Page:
One of the problems with college rankings is that much of the rankings are based on inputs. How good are the students who go to the school, how much money does the school spend on students and faculty. It’s kind of weird when you think about it. If we ranked hospitals by their inputs, the ones who admitted the healthiest patients would come out on top. Is it any surprise that the most highly ranked colleges are the ones that are the most selective?
It’s Easy to be a Great School When You Only Take Great Students
The quality of the inputs matters if you really want to look at the school effect-how does the student improve by attending the school. If a college takes in a larger percentage of poorly prepared students or students without access to resources, you can’t expect it to have the same results as a school that takes few such students. We really need to compare apples to apples.
There is a growing attempt to take the school effect into account. Since The Washington Monthly started creating a projected graduation rate based on the percentage of students receiving Pell Grants, the US News College Rankings has add a Graduation Rate Performance category that controls for inputs including Pell Grants. This category accounts for 7.5% of the ratings compared to 22.5% for academic reputation, and 47.5% for various other inputs. “It’s a start” probably best summarizes the current situation.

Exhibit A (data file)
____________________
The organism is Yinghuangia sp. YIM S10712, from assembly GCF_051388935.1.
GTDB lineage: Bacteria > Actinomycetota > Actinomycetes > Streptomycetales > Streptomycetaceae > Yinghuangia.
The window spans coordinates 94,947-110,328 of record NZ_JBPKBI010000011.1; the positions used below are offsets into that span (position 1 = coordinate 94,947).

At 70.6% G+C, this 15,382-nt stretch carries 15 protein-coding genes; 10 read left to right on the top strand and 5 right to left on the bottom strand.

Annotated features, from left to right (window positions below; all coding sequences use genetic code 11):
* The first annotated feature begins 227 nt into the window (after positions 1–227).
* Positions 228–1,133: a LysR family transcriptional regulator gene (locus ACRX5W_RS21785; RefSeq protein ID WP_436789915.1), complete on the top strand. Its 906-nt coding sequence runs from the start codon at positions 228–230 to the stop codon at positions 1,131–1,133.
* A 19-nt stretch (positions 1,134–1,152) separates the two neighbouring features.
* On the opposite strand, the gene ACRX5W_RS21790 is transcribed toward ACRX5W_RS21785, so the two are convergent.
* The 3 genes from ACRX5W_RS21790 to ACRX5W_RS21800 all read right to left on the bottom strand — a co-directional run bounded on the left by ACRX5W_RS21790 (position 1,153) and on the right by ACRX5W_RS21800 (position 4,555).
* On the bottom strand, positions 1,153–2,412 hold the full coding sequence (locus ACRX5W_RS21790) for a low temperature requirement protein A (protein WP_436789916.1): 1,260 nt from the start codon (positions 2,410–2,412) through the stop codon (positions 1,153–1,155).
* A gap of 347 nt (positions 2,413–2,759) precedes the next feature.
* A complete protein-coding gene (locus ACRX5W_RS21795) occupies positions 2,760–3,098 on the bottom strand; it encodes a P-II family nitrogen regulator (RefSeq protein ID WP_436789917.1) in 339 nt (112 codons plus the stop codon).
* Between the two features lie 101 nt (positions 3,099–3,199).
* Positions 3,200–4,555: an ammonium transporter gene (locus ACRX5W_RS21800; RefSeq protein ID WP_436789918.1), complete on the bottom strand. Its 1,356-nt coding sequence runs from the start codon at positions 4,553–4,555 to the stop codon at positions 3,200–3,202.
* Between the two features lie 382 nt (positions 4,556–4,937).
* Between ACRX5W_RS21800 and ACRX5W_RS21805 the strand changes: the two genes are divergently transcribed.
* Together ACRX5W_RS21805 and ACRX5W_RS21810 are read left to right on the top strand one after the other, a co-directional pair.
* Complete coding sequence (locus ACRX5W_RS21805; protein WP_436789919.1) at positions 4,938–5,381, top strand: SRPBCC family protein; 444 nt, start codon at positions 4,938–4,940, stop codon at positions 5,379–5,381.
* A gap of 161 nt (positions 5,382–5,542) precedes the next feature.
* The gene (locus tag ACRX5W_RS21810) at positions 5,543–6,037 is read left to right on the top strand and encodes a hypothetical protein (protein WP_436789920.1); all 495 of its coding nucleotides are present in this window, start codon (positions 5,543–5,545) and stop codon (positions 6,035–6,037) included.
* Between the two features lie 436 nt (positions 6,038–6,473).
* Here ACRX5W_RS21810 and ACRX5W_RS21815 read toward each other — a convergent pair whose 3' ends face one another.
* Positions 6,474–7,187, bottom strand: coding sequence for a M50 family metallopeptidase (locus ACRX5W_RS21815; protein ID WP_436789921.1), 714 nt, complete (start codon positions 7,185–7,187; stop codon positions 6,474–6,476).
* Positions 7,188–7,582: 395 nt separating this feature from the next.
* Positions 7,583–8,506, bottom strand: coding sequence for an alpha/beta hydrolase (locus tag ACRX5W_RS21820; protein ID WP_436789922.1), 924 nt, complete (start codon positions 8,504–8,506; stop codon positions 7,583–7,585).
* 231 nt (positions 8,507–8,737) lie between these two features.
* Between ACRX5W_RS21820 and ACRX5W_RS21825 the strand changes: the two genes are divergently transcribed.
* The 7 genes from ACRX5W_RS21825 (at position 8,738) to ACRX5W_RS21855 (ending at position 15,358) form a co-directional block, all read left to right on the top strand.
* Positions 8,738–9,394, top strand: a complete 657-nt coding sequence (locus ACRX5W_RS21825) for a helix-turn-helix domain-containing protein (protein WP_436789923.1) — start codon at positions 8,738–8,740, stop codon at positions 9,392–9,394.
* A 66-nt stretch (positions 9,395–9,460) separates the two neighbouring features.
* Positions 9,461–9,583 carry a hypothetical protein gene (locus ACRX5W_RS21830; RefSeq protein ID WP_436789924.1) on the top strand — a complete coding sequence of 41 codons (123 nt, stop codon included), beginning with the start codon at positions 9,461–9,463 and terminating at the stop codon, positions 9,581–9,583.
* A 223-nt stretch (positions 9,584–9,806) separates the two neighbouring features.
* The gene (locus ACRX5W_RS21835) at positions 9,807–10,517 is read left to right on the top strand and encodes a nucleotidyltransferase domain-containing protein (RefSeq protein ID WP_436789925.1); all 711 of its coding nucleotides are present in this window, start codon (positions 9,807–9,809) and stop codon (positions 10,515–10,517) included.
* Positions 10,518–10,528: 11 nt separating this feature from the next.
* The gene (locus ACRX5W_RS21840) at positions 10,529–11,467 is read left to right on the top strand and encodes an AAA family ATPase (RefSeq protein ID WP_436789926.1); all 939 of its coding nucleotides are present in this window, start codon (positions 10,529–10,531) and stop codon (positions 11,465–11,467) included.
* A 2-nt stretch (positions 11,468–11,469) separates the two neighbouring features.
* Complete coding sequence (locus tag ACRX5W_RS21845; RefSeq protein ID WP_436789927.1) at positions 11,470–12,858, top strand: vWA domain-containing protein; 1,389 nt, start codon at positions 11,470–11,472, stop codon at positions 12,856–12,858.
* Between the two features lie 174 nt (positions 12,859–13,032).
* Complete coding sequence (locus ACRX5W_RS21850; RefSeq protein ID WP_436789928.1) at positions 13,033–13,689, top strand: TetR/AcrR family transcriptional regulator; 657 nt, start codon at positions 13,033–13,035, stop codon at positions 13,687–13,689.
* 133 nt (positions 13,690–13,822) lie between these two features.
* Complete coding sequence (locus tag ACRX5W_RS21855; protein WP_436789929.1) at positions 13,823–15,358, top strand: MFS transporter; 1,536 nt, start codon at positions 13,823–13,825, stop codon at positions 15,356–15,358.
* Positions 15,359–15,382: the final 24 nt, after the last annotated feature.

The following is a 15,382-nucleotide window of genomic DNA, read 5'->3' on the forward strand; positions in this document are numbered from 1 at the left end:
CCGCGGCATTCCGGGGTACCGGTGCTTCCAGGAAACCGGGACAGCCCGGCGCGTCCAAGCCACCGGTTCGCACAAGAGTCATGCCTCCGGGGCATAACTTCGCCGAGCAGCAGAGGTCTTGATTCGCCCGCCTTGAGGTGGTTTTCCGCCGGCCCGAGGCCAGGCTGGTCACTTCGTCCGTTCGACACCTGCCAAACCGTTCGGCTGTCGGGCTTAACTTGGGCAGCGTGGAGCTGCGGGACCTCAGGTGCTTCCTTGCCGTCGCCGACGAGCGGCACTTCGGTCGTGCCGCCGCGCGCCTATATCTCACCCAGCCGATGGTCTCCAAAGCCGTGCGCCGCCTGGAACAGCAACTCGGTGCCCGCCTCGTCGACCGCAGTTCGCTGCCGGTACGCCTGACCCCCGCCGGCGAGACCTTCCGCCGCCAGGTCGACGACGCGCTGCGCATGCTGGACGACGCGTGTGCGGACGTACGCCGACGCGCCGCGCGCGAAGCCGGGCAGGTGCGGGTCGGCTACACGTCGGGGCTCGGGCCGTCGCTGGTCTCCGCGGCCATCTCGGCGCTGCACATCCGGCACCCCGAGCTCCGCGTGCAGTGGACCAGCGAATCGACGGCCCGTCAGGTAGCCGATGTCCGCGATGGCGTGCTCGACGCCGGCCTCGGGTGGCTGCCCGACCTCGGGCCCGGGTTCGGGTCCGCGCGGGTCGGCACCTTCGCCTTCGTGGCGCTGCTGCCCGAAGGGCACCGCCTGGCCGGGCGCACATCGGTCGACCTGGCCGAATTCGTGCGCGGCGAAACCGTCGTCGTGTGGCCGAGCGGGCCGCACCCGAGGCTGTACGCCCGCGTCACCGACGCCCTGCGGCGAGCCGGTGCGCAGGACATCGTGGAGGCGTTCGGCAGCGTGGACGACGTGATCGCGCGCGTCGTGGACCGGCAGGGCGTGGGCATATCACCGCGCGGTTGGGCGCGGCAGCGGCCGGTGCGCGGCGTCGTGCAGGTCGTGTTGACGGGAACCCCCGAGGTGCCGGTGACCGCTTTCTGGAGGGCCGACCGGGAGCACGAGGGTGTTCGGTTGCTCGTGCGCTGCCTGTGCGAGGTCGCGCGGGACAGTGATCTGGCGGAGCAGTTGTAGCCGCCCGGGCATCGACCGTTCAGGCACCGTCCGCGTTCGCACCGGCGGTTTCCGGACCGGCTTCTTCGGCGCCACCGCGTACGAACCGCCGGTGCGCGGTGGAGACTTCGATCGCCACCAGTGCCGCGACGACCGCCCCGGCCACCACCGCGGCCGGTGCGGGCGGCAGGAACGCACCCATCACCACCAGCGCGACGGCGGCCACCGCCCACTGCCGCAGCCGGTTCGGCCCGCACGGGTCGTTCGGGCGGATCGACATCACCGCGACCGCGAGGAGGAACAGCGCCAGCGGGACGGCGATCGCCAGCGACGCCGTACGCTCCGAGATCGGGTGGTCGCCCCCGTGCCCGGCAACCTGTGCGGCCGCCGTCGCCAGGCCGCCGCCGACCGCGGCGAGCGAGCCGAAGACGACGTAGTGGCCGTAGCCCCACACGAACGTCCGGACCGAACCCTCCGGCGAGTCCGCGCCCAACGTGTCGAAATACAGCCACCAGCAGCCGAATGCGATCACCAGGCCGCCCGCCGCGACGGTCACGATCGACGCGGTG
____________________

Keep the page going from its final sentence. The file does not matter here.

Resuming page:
It’s Harder to Graduate Students with Fewer Resources
The fact is that the higher the percentage of student receiving Pell Grants, the lower the graduation rate. The average percentage of undergraduates with Pell Grants in 50-50 schools is 28.9% while the average in non-50-50 schools is 45.6%.
If you look at the 50-50 schools, those with the highest percentage of students with Pell Grants have lower graduation rates. The 4/5 year average graduation rate for 50-50 schools where less than 35% of undergraduates received Pell Grants is 63% while for those with 35% or greater is 54.7%.
The following is a list of 50-50 schools with the highest percentage of freshman receiving Pell Grants in each state. I included the highest public and private college when available. Remember, not all states even have 50-50 colleges, much less both public and private options. As usual, the four-year graduation rate is used for private schools and the five-year rate is used for public schools. (Subscribers can download the entire list of 50-50 schools.)
Colleges With Most Freshman Receiving Pell Grants by State